David Hellier
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THE government’s assault on public sector pensions became a major flashpoint yesterday at trade union leaders’ first official meeting with a Conservative Prime Minister for 25 years.

In a meeting at No. 10 requested by the unions to outline their concerns about the government’s public spending cuts, Cameron said certain aspects of the government’s programme were “non-negotiable”.

According to sources at the meeting, led by TUC general secretary Brendan Barber, Cameron used the phrase to refer to the government’s position on public sector pensions, where it has said it will change the basis on which they are calculated.

The government has said it will index pensions against the CPI rather than the RPI in a move that will make thousands of workers worse off as it shaves thousands off the value of their pensions.

David Cameron said that the change in the index was non-negotiable,” said a spokesman for the Public Services Union. “There’s no point in having cosy fireside chats if they do not lead to meaningful negotiations,” he added.

Writing in today’s City A.M. the Public and Commercial Services Union general secretary Mark Serwotka says the union might do better by organising protests against the government’s proposals rather than discussing issues with them.

“If Cameron’s government will not agree to meaningful negotiations, then all the cordiality and the fine words are for nothing, and have the effect of inviting industrial and legal action,” Serwotka said.

The Trades Union Congress (TUC) is already looking at the legality of the government’s move, which was announced in the budget.

Those at the meeting said that the discussions were fairly cordial, although some on the union side questioned how valuable the talks had been.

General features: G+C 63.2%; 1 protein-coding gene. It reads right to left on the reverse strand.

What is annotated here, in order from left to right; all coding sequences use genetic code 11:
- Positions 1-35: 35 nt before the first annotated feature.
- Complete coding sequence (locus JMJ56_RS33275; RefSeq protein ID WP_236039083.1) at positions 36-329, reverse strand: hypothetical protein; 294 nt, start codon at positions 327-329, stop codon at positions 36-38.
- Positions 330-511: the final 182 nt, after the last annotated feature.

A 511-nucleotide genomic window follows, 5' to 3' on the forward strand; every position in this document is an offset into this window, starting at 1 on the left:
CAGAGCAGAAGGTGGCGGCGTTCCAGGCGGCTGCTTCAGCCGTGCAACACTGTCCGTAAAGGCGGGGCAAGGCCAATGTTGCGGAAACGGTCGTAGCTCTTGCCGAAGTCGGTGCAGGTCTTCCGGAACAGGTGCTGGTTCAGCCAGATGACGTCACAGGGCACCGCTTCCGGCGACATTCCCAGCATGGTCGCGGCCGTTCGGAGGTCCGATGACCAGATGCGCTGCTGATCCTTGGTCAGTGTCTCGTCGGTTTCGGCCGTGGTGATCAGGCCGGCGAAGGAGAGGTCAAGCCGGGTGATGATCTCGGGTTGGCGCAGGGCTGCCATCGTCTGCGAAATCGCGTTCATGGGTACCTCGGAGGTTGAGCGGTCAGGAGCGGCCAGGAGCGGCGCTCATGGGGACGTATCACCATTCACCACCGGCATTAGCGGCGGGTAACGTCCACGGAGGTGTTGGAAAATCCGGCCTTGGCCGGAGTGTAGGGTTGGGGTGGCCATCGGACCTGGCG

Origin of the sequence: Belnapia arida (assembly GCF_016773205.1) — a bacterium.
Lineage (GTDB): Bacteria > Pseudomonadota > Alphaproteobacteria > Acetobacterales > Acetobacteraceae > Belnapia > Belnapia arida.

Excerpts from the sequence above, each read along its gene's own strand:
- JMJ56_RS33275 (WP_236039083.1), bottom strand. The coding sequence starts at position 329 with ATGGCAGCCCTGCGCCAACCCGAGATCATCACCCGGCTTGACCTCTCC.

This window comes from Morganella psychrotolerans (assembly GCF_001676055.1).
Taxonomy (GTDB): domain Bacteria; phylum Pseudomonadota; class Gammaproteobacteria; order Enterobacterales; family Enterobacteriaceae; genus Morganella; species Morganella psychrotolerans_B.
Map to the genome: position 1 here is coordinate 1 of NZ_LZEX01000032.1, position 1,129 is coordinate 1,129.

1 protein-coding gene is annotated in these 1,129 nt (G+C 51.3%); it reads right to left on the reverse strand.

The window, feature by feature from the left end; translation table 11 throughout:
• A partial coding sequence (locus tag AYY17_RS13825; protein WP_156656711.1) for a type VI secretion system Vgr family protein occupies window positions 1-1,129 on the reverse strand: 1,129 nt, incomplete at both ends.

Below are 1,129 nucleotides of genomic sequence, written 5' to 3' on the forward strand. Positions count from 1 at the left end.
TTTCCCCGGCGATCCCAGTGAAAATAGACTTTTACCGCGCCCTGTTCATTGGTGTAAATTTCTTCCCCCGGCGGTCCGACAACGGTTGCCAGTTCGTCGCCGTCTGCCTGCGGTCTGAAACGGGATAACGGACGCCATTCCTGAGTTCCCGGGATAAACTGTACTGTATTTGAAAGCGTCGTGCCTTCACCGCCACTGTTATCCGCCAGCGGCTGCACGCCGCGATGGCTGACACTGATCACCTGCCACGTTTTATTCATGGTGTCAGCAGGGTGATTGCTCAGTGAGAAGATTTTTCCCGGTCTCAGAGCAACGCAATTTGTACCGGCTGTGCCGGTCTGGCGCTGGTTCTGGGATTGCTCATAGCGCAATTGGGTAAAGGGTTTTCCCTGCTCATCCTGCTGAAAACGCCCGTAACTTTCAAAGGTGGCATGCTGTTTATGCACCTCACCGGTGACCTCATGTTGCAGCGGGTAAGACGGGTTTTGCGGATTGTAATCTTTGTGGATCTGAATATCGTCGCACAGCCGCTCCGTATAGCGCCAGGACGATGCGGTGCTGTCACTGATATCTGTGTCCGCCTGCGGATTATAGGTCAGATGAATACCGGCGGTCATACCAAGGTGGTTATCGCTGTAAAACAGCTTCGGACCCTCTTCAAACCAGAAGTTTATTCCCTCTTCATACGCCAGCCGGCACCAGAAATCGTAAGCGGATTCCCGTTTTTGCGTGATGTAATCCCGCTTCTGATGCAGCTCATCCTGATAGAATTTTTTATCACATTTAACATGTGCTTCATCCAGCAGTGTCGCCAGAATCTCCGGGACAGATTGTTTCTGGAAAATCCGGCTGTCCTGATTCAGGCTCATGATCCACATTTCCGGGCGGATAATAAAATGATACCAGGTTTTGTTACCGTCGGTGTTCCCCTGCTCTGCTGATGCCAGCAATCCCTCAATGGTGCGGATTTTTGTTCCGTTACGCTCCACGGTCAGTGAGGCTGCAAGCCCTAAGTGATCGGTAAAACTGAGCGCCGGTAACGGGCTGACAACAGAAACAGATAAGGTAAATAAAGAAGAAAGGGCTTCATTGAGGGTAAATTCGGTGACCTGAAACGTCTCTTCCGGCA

The trade union delegation was deprived of one of its most militant members, Len McCluskey, whose train arrived late in from Liverpool, causing him to miss the meeting.

McCluskey warned over the weekend that the government faced a massive battle with unions over the cuts and he vowed to work with students to fight the austerity agenda.

The union side included TUC leader Brendan Barber and National Union of Journalists general secretary Jeremy Dear, while the government was represented by Cameron, Oliver Letwin and Francis Maude.

THE TENSIONS within the coalition were thrown into sharp relief yesterday after the Telegraph quoted business secretary Vince Cable threatening to use the “nuclear option” to bring down the government.

Cable told undercover reporters posing as constituents that there is “a constant battle going on behind the scenes” both within and between the Tory and Liberal Democrat camps.

“If they push me too far then I can walk out of the government and bring the government down and they know that,” he was recorded as saying.

Cable said last night that he was embarrassed by the comments, but would not be resigning from his role in the coalition. The Liberal Democrats have backed his position.